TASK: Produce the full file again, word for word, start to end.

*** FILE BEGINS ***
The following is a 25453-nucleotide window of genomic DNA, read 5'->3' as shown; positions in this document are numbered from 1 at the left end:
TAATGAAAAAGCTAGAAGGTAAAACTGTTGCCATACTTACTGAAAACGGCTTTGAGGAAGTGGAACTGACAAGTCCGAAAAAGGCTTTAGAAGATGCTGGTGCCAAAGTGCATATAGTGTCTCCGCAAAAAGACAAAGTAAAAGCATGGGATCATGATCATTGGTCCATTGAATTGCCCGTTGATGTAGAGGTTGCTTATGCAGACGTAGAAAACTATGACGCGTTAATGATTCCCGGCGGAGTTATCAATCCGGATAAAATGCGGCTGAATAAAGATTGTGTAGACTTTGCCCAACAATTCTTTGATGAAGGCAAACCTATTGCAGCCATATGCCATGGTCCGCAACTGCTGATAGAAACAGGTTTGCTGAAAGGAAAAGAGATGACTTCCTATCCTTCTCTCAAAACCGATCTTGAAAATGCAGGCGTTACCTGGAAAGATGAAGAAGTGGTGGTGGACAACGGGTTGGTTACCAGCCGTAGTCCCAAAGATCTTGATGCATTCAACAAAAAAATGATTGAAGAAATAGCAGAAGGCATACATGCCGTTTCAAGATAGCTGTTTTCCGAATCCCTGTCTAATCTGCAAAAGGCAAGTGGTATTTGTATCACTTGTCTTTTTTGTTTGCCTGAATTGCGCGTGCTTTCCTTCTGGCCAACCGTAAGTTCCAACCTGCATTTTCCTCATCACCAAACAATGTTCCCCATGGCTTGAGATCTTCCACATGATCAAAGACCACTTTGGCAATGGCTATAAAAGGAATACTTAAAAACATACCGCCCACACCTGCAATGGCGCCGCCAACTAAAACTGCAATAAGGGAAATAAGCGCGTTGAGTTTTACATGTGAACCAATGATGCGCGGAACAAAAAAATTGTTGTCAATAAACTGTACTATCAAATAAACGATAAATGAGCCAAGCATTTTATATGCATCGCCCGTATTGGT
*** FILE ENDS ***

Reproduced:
The following is a 25453-nucleotide window of genomic DNA, read 5'->3' as shown; positions in this document are numbered from 1 at the left end:
TAATGAAAAAGCTAGAAGGTAAAACTGTTGCCATACTTACTGAAAACGGCTTTGAGGAAGTGGAACTGACAAGTCCGAAAAAGGCTTTAGAAGATGCTGGTGCCAAAGTGCATATAGTGTCTCCGCAAAAAGACAAAGTAAAAGCATGGGATCATGATCATTGGTCCATTGAATTGCCCGTTGATGTAGAGGTTGCTTATGCAGACGTAGAAAACTATGACGCGTTAATGATTCCCGGCGGAGTTATCAATCCGGATAAAATGCGGCTGAATAAAGATTGTGTAGACTTTGCCCAACAATTCTTTGATGAAGGCAAACCTATTGCAGCCATATGCCATGGTCCGCAACTGCTGATAGAAACAGGTTTGCTGAAAGGAAAAGAGATGACTTCCTATCCTTCTCTCAAAACCGATCTTGAAAATGCAGGCGTTACCTGGAAAGATGAAGAAGTGGTGGTGGACAACGGGTTGGTTACCAGCCGTAGTCCCAAAGATCTTGATGCATTCAACAAAAAAATGATTGAAGAAATAGCAGAAGGCATACATGCCGTTTCAAGATAGCTGTTTTCCGAATCCCTGTCTAATCTGCAAAAGGCAAGTGGTATTTGTATCACTTGTCTTTTTTGTTTGCCTGAATTGCGCGTGCTTTCCTTCTGGCCAACCGTAAGTTCCAACCTGCATTTTCCTCATCACCAAACAATGTTCCCCATGGCTTGAGATCTTCCACATGATCAAAGACCACTTTGGCAATGGCTATAAAAGGAATACTTAAAAACATACCGCCCACACCTGCAATGGCGCCGCCAACTAAAACTGCAATAAGGGAAATAAGCGCGTTGAGTTTTACATGTGAACCAATGATGCGCGGAACAAAAAAATTGTTGTCAATAAACTGTACTATCAAATAAACGATAAATGAGCCAAGCATTTTATATGCATCGCCCGTATTGGT